• DNA synthesis: Choline and other vitamins, such as B12 and folate, help with a process that's important for DNA synthesis.
  • Regulates healthy nervous system: This nutrient is required to make acetylcholine, an important neurotransmitter. It's involved in memory, muscle movement, regulating heartbeat and other basic functions.

Who Are at Risk of Deficiency?
Although choline deficiency is rare, certain people are at an increased risk.
  • Pregnant women: Choline requirements increase during pregnancy. This is most likely due to the unborn baby requiring choline for development.
  • Postmenopausal women: Estrogen helps produce choline in the body. Since estrogen levels tend to drop in postmenopausal women, they may be at greater risk of deficiency.
  • Endurance athletes: Levels fall during long endurance exercises, such as marathons. It's unclear if taking supplements improves performance.
  • High alcohol intake: Alcohol can increase choline requirements and your risk of deficiency, especially when intake is low.


Many foods contain choline. The main dietary sources of choline consist primarily of animal-based products—meat, poultry, fish, dairy products, and eggs. Cruciferous vegetables likered-fleshed sweet potato, cauliflower, broccoli etc and certain beans are also rich in choline, and other dietary sources of choline include nuts, seeds, and whole grains. Choline is also present in breast milk and is added to most commercial infant formulas.

NB: Instead of animal products, choose fruits, vegetables, grains, and beans, which are plentiful in choline. 



Thursday 14 November 2019

World Diabetes Day 2019

World Diabetes Day takes place on the 14th November every year. The purpose of this one day is to raise awareness of a condition that millions of people all around the world live with every day. Essentially, diabetes is about the body’s inability (or lack of it) to produce the required amount of a hormone called insulin to control glucose levels in the blood. There are broadly two types of diabetes: Type 1 (Diabetes Insupidus) requires daily administration of artificial insulin by means of injection or insulin pump. Type 2 (Diabetes Mellitus) is more generally managed by a combination of dietary control and medication in the form of tablets.
    Diabetes incidence have dramatically increased among adults and children in the past decades. It results from improper regulation of blood glucose in either hyperglycemia (high blood glucose) or hypoglycemia (low blood glucose). Diabetes is diagnosed when one's fasting blood glucose is 126 milligrams per 100 milliliters of blood or greater. It ranks sixth among the leading causes of death, and was responsible for four million deaths in 2017. If untreated or unmanaged, it can lead to life-changing complications. These include amputation and several other major diseases, like stroke, heart disease, blindness, and kidney failure.
Causes of Diabetes

1. Changes in lifestyle

i. Physical inactivity, overnutrition and obesity predispose one to developing diabetes mellitus later in life. Men whose waist circumference is more than 40 inches (102 cm) and more than 35 inches (89cm) in women are at higher risk of diabetes, hypertension, cardiovascular disease and dyslipidaemia. 

ii. Drugs and hormones: several drugs especially the oral contraceptives cause glucose intolerance and in susceptible individuals may induce diabetes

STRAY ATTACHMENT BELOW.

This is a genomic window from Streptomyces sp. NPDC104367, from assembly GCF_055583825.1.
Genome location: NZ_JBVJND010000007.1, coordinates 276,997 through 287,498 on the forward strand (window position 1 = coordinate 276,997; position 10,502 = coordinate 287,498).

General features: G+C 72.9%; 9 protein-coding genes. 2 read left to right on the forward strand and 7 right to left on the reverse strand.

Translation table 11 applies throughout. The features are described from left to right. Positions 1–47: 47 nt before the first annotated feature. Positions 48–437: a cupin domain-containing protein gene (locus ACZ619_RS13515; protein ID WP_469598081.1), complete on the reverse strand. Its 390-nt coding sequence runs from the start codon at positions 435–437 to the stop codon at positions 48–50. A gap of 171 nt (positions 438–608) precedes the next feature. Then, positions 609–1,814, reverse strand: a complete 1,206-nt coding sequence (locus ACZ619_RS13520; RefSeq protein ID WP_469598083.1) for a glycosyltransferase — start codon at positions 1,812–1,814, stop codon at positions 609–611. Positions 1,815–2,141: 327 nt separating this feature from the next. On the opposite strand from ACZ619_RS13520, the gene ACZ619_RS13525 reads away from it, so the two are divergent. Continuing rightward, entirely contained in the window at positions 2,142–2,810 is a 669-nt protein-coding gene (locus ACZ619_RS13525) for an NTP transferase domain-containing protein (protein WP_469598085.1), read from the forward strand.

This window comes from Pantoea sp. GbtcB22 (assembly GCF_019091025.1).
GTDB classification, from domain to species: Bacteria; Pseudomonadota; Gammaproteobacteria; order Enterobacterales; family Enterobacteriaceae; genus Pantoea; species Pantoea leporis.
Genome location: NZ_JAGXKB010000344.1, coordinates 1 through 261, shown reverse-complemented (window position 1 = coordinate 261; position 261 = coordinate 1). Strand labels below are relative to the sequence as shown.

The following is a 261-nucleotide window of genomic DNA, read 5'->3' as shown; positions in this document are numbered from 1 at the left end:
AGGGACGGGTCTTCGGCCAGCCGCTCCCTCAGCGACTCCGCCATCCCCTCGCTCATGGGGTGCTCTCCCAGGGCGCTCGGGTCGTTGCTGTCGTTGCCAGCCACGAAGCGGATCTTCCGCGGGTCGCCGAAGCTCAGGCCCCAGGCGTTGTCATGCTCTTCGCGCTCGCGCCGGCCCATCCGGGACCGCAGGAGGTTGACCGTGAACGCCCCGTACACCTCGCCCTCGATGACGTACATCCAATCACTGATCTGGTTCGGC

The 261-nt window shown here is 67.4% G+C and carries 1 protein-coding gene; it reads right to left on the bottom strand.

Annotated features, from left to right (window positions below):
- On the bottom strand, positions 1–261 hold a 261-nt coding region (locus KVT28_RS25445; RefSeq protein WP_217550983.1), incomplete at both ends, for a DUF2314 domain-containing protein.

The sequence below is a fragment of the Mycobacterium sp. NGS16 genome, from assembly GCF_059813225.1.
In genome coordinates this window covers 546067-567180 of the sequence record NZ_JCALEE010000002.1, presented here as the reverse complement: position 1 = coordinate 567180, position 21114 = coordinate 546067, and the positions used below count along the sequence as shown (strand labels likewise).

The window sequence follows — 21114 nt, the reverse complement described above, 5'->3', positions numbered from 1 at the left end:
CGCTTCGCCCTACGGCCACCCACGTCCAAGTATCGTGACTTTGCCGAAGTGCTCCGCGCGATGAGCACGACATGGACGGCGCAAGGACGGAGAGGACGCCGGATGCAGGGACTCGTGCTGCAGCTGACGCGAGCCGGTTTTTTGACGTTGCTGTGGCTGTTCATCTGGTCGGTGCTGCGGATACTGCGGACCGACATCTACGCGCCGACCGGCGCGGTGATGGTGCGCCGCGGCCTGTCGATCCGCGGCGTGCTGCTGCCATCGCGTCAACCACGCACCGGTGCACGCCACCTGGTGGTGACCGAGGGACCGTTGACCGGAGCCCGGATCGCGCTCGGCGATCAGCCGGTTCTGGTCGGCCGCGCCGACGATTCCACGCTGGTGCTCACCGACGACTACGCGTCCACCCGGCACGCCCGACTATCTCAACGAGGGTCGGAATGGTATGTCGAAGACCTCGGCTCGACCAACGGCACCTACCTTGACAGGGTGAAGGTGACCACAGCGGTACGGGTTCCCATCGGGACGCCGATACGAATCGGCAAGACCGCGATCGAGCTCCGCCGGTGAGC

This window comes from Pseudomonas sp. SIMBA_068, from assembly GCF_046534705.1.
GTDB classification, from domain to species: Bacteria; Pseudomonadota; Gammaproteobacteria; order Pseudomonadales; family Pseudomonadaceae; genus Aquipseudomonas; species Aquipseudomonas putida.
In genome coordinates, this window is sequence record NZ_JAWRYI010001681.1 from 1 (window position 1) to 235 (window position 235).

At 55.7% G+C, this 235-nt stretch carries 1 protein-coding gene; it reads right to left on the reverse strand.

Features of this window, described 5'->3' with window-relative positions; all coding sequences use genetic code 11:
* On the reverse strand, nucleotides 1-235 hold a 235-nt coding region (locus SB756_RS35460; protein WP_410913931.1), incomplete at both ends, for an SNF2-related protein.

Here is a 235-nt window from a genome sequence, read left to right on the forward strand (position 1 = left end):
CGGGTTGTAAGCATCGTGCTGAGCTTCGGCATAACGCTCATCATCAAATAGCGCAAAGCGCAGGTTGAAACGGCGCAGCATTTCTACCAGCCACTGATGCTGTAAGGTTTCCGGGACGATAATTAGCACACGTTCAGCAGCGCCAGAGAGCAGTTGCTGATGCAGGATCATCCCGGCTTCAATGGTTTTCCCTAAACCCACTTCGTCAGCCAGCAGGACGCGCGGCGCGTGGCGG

2. Acquired and environmental factors

i. Infection: it may precipitate insulin-dependent diabetes mellitus or non-insulin dependent diabetes mellitus

Symptoms of Diabetes mellitus

A lack of knowledge about diabetes means that spotting the warning sign is an issue impacting a cross-section of society. The warning signs can be so mild that you don't notice them. Some people don't find out they have it until they get problems from long-term damage caused by the disease.

1. Excretion of large amounts of glucose in urine: losing so much solute in the urine causes osmotic diuresis and the volume of urine increases(polyuria). The patient constantly feels thirst.

2. Slow-healing sores or cuts. Over time, high blood sugar can affect your blood flow and cause nerve damage that makes it hard for your body to heal wounds.

3. Pain or numbness in your feet or legs. This is another result of nerve damage (poly-dipsia) and drinks large quantities of water.

Friday 1 November 2019



Potassium plays an important role in maintaining fluid and electrolyte balance in the body. Its deficiency is characterized by an increase in blood pressure, fatigue, salt sensitivity, irritability and kidney stones. As deficiency progresses, symptoms like irregular heartbeats, muscle weakness, and glucose intolerance will be experienced. An average intake for potassium for adults is 4700 milligrams (4.7g) per day.
  Potassium toxicity (overdose) from natural sources is nearly impossible except through overconsumption of potassium salts or supplements.
  Low levels of potassium in the diet plays an important role in the development of high blood pressure. Low potassium intakes raise blood pressure, while high potassium intakes together with low sodium intakes prevent and correct hypertension.

NB: some diuretics(drugs) used to treat high blood pressure deplete the body potassium. Thus, people who take potassium-wasting diuretics need to monitor their potassium intakes carefully.
  Rich sources of potassium include purple fresh fruits/vegetables(e.g. eggplant, beetroot), banana, orange, sun-dried tomatoes, honeydew, dates, pears, avocados, whole-wheat products, coconut water, walnuts, non-fat dairy products, shrimp, fish, chicken, vegetables (cucumber, potatoes, spinach, lettuce, pumpkin leaves(ugu), carrots, broccoli etc) and legumes like kidney beans, lima beans, soybeans, etc.

Why You Need Potassium

For starters, it helps your blood pressure. It does this in two different ways:
  • It aids your kidneys. Potassium helps remove extra sodium from your body through your urine. This is a good thing, because too much sodium can cause high blood pressure.

  • It also helps the walls of your blood vessels to relax or loosen up. When they’re too tense or rigid, it can lead to high blood pressure, which can cause heart problems. Getting enough potassium is good for your heart.
You also need enough potassium for good muscle health -- so that your muscles can flex or contract the way they should. And your nerves need potassium so that they can work well.